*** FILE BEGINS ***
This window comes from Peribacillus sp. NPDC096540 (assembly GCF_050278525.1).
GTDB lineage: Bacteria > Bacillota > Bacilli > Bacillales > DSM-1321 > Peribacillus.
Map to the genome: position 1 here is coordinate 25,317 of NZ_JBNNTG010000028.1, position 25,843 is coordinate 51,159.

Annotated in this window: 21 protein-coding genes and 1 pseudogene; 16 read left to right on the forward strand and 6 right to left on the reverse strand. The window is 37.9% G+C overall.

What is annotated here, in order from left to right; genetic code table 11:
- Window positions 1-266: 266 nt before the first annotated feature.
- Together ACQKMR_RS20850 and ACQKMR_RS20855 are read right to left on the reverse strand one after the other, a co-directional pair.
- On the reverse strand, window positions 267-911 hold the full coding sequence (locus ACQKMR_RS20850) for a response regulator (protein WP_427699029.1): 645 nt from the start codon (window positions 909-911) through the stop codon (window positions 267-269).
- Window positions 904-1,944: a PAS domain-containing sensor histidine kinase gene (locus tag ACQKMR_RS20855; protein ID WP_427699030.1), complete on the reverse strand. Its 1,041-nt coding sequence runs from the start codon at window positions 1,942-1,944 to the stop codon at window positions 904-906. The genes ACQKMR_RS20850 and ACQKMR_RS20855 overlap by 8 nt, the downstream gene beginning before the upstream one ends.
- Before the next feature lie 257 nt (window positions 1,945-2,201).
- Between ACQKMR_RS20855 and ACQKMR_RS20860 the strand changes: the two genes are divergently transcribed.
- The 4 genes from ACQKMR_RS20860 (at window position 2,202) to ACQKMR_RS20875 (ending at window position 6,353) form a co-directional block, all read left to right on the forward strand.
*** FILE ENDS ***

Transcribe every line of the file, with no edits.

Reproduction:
This window comes from Peribacillus sp. NPDC096540 (assembly GCF_050278525.1).
GTDB lineage: Bacteria > Bacillota > Bacilli > Bacillales > DSM-1321 > Peribacillus.
Map to the genome: position 1 here is coordinate 25,317 of NZ_JBNNTG010000028.1, position 25,843 is coordinate 51,159.

Annotated in this window: 21 protein-coding genes and 1 pseudogene; 16 read left to right on the forward strand and 6 right to left on the reverse strand. The window is 37.9% G+C overall.

What is annotated here, in order from left to right; genetic code table 11:
- Window positions 1-266: 266 nt before the first annotated feature.
- Together ACQKMR_RS20850 and ACQKMR_RS20855 are read right to left on the reverse strand one after the other, a co-directional pair.
- On the reverse strand, window positions 267-911 hold the full coding sequence (locus ACQKMR_RS20850) for a response regulator (protein WP_427699029.1): 645 nt from the start codon (window positions 909-911) through the stop codon (window positions 267-269).
- Window positions 904-1,944: a PAS domain-containing sensor histidine kinase gene (locus tag ACQKMR_RS20855; protein ID WP_427699030.1), complete on the reverse strand. Its 1,041-nt coding sequence runs from the start codon at window positions 1,942-1,944 to the stop codon at window positions 904-906. The genes ACQKMR_RS20850 and ACQKMR_RS20855 overlap by 8 nt, the downstream gene beginning before the upstream one ends.
- Before the next feature lie 257 nt (window positions 1,945-2,201).
- Between ACQKMR_RS20855 and ACQKMR_RS20860 the strand changes: the two genes are divergently transcribed.
- The 4 genes from ACQKMR_RS20860 (at window position 2,202) to ACQKMR_RS20875 (ending at window position 6,353) form a co-directional block, all read left to right on the forward strand.